In "A Raisin in the Sun" what does Linder mean by "special community problems" and why are his words ironic?What insight does this give us into the play?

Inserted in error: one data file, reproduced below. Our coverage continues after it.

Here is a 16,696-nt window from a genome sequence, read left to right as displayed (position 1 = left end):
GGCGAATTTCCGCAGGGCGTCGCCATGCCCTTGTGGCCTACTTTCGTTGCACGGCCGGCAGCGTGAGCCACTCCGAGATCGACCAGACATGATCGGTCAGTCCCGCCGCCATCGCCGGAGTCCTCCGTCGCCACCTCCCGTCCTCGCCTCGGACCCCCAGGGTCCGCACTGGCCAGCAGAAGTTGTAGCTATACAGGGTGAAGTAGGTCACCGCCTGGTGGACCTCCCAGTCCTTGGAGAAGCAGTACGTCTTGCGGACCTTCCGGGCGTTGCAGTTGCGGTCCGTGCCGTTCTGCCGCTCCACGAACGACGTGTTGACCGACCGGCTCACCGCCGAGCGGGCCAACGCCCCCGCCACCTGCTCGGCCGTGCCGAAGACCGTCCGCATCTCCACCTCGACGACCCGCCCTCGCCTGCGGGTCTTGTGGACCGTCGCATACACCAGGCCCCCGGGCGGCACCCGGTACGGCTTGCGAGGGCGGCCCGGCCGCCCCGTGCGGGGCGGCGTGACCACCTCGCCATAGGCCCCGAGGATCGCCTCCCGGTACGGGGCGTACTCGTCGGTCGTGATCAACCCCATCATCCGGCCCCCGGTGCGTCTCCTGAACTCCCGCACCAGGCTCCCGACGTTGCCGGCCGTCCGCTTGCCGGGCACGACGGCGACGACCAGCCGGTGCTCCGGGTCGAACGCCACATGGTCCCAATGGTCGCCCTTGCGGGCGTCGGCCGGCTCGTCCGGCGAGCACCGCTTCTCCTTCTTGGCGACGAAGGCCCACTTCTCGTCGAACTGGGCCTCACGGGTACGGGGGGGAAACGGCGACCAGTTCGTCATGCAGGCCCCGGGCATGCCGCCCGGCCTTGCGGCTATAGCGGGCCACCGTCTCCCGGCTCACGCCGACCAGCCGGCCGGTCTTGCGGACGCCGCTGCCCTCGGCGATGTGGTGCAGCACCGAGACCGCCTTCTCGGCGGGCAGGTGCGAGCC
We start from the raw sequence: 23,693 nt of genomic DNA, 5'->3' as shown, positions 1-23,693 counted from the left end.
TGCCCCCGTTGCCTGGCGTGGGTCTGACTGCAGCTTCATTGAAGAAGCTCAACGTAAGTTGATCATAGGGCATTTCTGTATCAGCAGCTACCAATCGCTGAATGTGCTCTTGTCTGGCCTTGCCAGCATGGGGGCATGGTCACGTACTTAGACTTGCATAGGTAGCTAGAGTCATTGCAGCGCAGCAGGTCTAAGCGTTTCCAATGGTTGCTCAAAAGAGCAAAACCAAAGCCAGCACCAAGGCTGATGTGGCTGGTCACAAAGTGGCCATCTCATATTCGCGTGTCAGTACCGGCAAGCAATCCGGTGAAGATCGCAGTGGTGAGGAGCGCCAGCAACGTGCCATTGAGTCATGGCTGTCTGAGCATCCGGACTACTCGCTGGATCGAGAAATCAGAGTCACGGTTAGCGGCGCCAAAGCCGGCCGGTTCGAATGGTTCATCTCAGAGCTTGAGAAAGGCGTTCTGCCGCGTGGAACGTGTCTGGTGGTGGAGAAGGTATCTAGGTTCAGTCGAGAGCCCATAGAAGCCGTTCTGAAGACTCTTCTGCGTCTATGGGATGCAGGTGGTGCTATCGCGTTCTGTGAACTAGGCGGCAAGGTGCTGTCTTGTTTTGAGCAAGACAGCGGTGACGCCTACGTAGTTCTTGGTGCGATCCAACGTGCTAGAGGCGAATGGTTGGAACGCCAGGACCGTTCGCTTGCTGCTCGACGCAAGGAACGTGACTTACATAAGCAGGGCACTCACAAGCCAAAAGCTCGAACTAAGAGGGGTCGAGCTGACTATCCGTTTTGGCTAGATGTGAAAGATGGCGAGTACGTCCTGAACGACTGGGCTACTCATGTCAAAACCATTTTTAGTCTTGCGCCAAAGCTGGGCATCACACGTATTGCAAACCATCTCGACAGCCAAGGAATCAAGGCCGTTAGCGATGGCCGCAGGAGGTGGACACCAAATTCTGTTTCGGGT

"A Raisin in the Sun" addresses many issues. By insight I am going to assume you mean more than just a brief summary. This play addresses the oppression African American families dealt with during the mid 1900's. The author, Hansberry, uses the Youngers, the family in the story, to portray an average black family that lived in a world where violence was still a very real and often acted upon threat just because of someone's skin color. The play describes how this oppression led to the destruction of dreams and the negative effects of having one's dreams put on hold or destroyed. The Youngers are a poor family who hope to use an insurance check to better their lives. Essentially, the money is almost all lost because of this pursuing of dreams that are just not meant to happen for this family. In the end, the family compromises, moving to an all white neighborhood, because a small part of their dream was to live in a home of their own. This does not have a happy ending, but the family's unity and compassion for each other bring the story to a somewhat pleasant ending, although what is in store for them in the white neighborhood is left unsaid.